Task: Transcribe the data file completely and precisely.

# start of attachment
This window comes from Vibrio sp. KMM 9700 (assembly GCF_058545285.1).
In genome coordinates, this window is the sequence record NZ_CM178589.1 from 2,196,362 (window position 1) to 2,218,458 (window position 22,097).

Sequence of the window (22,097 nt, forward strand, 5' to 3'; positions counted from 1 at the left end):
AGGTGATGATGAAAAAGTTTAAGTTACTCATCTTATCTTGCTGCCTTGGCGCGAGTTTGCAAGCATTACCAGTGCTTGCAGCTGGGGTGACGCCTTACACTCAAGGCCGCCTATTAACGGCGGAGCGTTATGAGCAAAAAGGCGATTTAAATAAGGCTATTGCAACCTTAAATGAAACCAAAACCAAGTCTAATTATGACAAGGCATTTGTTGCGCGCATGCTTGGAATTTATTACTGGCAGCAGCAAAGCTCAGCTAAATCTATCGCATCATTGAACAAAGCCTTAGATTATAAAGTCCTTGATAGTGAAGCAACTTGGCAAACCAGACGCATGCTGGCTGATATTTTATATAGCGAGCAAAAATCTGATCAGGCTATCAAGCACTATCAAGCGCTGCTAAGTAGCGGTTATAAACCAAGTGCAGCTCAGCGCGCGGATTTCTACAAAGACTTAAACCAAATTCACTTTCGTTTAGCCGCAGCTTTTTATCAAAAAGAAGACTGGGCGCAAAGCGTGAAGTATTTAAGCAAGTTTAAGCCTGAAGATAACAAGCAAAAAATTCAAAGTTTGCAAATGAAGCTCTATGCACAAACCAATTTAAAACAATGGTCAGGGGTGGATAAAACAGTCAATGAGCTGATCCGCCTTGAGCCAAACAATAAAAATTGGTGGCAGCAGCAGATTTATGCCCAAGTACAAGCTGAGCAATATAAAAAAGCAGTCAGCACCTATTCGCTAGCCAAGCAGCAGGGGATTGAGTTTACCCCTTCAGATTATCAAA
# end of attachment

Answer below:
This window comes from Vibrio sp. KMM 9700 (assembly GCF_058545285.1).
In genome coordinates, this window is the sequence record NZ_CM178589.1 from 2,196,362 (window position 1) to 2,218,458 (window position 22,097).

Sequence of the window (22,097 nt, forward strand, 5' to 3'; positions counted from 1 at the left end):
AGGTGATGATGAAAAAGTTTAAGTTACTCATCTTATCTTGCTGCCTTGGCGCGAGTTTGCAAGCATTACCAGTGCTTGCAGCTGGGGTGACGCCTTACACTCAAGGCCGCCTATTAACGGCGGAGCGTTATGAGCAAAAAGGCGATTTAAATAAGGCTATTGCAACCTTAAATGAAACCAAAACCAAGTCTAATTATGACAAGGCATTTGTTGCGCGCATGCTTGGAATTTATTACTGGCAGCAGCAAAGCTCAGCTAAATCTATCGCATCATTGAACAAAGCCTTAGATTATAAAGTCCTTGATAGTGAAGCAACTTGGCAAACCAGACGCATGCTGGCTGATATTTTATATAGCGAGCAAAAATCTGATCAGGCTATCAAGCACTATCAAGCGCTGCTAAGTAGCGGTTATAAACCAAGTGCAGCTCAGCGCGCGGATTTCTACAAAGACTTAAACCAAATTCACTTTCGTTTAGCCGCAGCTTTTTATCAAAAAGAAGACTGGGCGCAAAGCGTGAAGTATTTAAGCAAGTTTAAGCCTGAAGATAACAAGCAAAAAATTCAAAGTTTGCAAATGAAGCTCTATGCACAAACCAATTTAAAACAATGGTCAGGGGTGGATAAAACAGTCAATGAGCTGATCCGCCTTGAGCCAAACAATAAAAATTGGTGGCAGCAGCAGATTTATGCCCAAGTACAAGCTGAGCAATATAAAAAAGCAGTCAGCACCTATTCGCTAGCCAAGCAGCAGGGGATTGAGTTTACCCCTTCAGATTATCAAA